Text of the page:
Spent a few hours jack hammering concrete out yesterday,another job i wont be doing much longer at 56.
  6. Jags

    Jags Moderate Moderator Staff Member

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    I have done enough roofing to know that I respect the folks that do it for real. I have one building that needs a new roof currently. I may do it myself, but I am betting that it will be the last one I do.
  7. Hogwildz

    Hogwildz Minister of Fire

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    If I was closer, I'd help. I do miss it at times. Mostly the metal work, but also some of the roofing itself. I have my house to do, but it is not needed yet. Not sure i I will be able to by the time it needs it or not.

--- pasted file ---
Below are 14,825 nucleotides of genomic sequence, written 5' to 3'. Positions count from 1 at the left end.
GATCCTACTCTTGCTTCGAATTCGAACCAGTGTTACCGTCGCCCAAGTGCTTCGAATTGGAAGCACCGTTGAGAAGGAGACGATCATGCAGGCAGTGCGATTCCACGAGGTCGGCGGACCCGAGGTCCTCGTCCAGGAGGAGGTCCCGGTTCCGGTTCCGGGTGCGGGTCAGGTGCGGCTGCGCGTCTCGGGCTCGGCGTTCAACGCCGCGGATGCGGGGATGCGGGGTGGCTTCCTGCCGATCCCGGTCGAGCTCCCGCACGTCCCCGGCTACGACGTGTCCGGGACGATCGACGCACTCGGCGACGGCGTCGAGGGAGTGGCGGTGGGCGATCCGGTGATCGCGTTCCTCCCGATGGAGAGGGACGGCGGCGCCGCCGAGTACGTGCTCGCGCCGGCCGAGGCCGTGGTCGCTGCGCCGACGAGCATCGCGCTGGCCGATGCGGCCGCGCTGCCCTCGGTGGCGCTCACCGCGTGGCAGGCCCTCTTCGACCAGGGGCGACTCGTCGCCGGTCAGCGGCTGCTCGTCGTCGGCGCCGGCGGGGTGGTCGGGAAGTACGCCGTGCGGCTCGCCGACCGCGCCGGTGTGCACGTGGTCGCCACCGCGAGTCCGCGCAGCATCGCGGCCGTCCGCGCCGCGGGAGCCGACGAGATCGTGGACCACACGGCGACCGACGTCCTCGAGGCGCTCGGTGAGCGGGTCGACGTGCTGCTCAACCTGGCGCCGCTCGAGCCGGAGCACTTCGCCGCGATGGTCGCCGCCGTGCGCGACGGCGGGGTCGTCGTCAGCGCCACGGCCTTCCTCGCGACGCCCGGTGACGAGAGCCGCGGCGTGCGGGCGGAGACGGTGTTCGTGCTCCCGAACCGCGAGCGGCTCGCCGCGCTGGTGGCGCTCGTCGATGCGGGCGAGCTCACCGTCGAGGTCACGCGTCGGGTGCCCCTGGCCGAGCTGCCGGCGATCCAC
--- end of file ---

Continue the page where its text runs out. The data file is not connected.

8. Jags

    Jags Moderate Moderator Staff Member

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    I could only wish, Bro. I could use your expertise on this one....
  9. Realstone

    Realstone Lord of Fire

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    That's useful, thanks. Going to look at ridge vents today.
    :) Thanks! About that clogged toilet, Mike Rowe might agree with you.
  10. btuser

    btuser Minister of Fire

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    I did roofing for a little bit after college. Everything people say is true, but the money can be real good so don't feel too bad for those guys. Start at 6, stop at Noon, then come back after 4 and work till dark. It's often more than 50% of a building's facade, something I didn't appreciate before I started. My last roofing job was a 3 story barn with a gambrel roof line 50+ square with 3 dormers on each side. 3 layer of asphalt over cedar shakes (don't ask) had to come off, then we re-decked it, then 40 yr 3 tab (heavy) asphalt shingles. Me and one other guy, all ladders, safety lines were not part of the standard lexicon at that point.